October, 2017 We Did It! 32 Libraries Delivered to Kenya in May
After nearly 18 months of planning and coordination with our partners at the African Library Project and Rongo University, 32 libraries were delivered to schools in southwest Kenya this past May. Nearly 20 volunteers from CO, FL, NM, NY, and VA traveled to Kenya to visit schools and to help get 32,000 books where they needed to go. The libraries were delivered to schools in Migori and Homa Bay counties and to the islands of Rusinga, Mfangano, and Takawiri.
Prior to the delivery of these books, none of the schools had a general reading library and it was a tremendous amount of fun to watch as the boxes of each 1,000-book library was opened. We want to thank everyone who held a book-drive or donated funds – your work and contribution is making a difference!
Working on Delivering 64 Libraries to Kenya in 2018
What did you do on your summer vacation? Since June we’ve been evaluating and making recommendations for 2018 library recipients. PH volunteers visited over 30 schools in the Lake Victoria region, and along with our partner Rongo University, 64 applications were vetted and submitted to the African Library Project. Book drives have now been scheduled for nearly all of them and we’re starting to fundraise for the $25,000 that will be needed to cover the fees associated with importing and transporting a cargo container of 64,000 books across Kenya. We could really use your help:
- Make a one-time donation of $35.
- Make a 12-month reoccurring donation of $35 to cover the full cost of a library.
- Volunteer for a trip and get first-hand experience working with teachers and kids in Kenya.
PH Volunteers Making a Special Impact on Some Special Kids
When PH first arrived on Rusinga Island in March 2013, we knew very little about the specific needs of the community. We were also in the early stages of implementing a refocused mission statement and still getting to know one other as a team. One of the first places we visited was the Nyamuga Special Primary School which is the only school in the region specifically for pupils with special physical needs.
During our first visit to Nyamuga, we were met by Mr. Eric, who is the head teacher. With enthusiasm, Mr. Eric welcomed us and gave us a tour of the school and the challenges faced by both students and staff. We were moved to see how happy the kids were, all of them with smiles and giggles that filled the tree draped dirt courtyard. Even though the school lacked many of the basics expected of a special education school, all the of the kids were enthusiastic for the hugs and immediate friendship extended by the team. Since that first visit, helping Nyamuga has become an important part of who we are at PH. What’s also remarkable about this school is that some of its students have some of the highest standardized test scores in Kenya.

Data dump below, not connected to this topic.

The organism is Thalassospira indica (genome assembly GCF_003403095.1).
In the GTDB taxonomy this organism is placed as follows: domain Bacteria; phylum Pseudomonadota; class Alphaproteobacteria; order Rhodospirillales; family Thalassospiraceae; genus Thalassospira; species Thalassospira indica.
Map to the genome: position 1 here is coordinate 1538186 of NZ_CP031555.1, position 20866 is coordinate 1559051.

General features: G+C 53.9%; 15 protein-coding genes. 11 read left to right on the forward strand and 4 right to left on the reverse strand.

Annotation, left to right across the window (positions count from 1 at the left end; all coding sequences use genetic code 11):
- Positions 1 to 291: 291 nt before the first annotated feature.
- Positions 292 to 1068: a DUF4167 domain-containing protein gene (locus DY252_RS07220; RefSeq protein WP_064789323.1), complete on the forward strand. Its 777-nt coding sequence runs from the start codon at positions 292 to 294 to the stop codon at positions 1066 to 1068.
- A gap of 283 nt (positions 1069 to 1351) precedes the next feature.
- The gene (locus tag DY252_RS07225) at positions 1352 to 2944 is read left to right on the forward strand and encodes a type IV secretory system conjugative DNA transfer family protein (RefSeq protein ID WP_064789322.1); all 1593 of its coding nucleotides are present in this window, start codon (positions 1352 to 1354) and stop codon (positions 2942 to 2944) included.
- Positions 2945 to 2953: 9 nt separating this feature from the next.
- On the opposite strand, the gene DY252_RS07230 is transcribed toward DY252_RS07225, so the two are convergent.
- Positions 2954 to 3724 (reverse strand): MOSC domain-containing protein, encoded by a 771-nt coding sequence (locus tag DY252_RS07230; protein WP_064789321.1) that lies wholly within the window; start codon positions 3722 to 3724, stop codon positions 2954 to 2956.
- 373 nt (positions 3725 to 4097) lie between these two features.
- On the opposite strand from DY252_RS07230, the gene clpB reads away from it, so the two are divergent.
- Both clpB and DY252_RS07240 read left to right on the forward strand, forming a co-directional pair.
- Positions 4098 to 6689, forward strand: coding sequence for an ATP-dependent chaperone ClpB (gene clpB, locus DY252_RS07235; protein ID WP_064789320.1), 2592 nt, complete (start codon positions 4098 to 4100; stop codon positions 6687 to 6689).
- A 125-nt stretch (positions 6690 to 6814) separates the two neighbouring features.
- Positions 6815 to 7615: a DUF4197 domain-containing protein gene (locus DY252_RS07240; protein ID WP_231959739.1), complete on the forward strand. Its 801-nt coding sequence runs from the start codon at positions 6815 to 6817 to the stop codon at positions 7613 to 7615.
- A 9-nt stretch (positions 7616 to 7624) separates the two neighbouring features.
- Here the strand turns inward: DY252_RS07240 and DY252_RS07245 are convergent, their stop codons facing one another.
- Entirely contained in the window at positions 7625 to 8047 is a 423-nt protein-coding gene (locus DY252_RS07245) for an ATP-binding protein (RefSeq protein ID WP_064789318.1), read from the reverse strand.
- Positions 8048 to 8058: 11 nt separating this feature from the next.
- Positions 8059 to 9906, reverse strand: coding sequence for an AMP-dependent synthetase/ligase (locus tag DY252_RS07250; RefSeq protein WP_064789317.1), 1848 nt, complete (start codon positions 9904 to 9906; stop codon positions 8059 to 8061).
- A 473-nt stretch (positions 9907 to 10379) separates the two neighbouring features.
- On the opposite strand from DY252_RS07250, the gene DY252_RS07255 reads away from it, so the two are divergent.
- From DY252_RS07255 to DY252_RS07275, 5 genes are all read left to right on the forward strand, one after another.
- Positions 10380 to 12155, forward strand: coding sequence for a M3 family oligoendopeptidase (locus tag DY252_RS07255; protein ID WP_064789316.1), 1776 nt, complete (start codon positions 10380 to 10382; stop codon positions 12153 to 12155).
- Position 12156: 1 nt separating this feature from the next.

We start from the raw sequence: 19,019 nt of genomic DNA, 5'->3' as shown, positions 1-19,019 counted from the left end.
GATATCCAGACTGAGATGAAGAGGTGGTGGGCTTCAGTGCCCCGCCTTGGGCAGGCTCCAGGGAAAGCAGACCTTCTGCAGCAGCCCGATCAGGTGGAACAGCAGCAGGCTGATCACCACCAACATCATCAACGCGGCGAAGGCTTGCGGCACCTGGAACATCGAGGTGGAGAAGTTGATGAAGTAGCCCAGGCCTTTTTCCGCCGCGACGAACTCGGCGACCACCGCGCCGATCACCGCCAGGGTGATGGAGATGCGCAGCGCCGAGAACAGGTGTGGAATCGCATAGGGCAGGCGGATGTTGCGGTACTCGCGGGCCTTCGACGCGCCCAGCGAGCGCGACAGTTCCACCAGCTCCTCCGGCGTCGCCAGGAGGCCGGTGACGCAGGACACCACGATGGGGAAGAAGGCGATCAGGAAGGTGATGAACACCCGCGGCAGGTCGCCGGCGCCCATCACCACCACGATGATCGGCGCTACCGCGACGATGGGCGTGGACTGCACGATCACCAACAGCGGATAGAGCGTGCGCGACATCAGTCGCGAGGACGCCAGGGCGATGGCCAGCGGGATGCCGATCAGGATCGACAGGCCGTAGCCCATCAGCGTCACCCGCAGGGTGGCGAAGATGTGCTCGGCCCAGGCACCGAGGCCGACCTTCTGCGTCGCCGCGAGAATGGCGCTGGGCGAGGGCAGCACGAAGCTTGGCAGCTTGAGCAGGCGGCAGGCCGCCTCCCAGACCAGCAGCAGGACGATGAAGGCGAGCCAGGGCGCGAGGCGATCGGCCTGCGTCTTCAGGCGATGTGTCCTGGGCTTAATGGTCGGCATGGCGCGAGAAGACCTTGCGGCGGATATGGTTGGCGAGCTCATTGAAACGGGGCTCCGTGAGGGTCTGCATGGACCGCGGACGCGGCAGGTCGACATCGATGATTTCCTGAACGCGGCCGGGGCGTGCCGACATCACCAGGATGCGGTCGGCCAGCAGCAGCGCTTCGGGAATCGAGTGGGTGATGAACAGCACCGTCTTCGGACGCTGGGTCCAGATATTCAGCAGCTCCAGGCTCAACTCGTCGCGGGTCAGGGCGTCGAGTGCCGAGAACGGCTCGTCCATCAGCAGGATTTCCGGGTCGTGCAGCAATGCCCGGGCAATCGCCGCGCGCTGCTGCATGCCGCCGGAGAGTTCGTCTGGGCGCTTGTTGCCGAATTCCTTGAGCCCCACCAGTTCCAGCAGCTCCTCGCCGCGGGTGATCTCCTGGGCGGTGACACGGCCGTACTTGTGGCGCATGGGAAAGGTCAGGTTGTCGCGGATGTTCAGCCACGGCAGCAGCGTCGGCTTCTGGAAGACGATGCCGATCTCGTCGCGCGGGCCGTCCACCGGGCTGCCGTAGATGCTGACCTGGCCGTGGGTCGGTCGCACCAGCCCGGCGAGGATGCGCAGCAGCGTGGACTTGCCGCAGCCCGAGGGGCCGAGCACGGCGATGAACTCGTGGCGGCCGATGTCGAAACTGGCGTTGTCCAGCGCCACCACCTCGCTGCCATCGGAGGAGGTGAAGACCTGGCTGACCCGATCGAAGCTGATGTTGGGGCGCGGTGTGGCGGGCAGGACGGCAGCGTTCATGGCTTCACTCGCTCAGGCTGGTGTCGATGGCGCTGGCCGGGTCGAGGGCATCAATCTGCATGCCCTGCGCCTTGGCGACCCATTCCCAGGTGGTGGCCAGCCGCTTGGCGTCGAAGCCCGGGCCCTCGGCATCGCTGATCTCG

Since 2013, PH volunteers have donated backpacks, stationery, soccer balls, bed sheets, and toiletries. During an early visit we noticed many of the pupils were not comfortable sitting at their standard desks and so in January of 2014, we raised funds and had special adjustable desks and chairs built. In a subsequent trip, PH volunteers joined with the Nyamuga kids to paint the dormitories and Chris, a member of our staff, painted murals on the walls. We had lots of fun painting the dorms. Nyamuga is a source of treasured moments that are close to the heart of every PH volunteer and especially for Ted Okatch, our in-country coordinator. Our work is a constant reminder that a simple hug and an expression of love through volunteerism is all it takes to touch lives.
Sanitary Pad Project – Working on a Sustainable Solutions with Multiple Benefits
In 2015 one of our PH volunteers raised funds to buy feminine sanitary pads for the girls at Nyamuga Special Primary school and Kaswanga Girls secondary school. The pads were received with great appreciation but it also created an awareness for a problem many of us in the U.S. rarely think about. After the pads were delivered we learned it was the first time many of the girls had ever tried to used one (despite going through their menstrual cycle numerous times). Additional research revealed that a significant number of girls miss classes every month because of the stigma associated with menstruating or lack of money to purchase sanitary pads or napkins.
Last year, as part of a strategic review of our overall women’s empowerment mission, we felt it would be a good idea to explore the feasibility of a textile project to make baby blankets, diapers, wash cloths, and reusable feminine sanitary pads. Many of these items are included in the Purple Slip Packs which is part of the Purple Slip Campaign. The idea is that by producing these items locally, we can create local jobs and save the costs of shipping these items from the U.S. At the time, we were challenged because PH doesn’t own any sewing machines. Kibisom Project, located on Rusinga Island, offered their sewing machines which weren’t working and we’ve had them repaired.
This year the women on our Kenyan staff have been working hard to advance the project by sewing sample baby blankets, baby diapers, wash cloths, and reusable feminine sanitary pads. The team has visited four schools, Kaswanga Girls, Kamasengre Mixed, Nyamuga Special and Waregi Primary and discussed the idea of making reusable feminine pads to sell to at reasonable rates. The idea has also been embraced by the head teachers of each of the school. A few pads were given to students to sample, and we’ve received feedback that they are comfortable and reusable.
This project serves as an excellent example of some of the women’s empowerment projects we’re working on and we look forward to your support.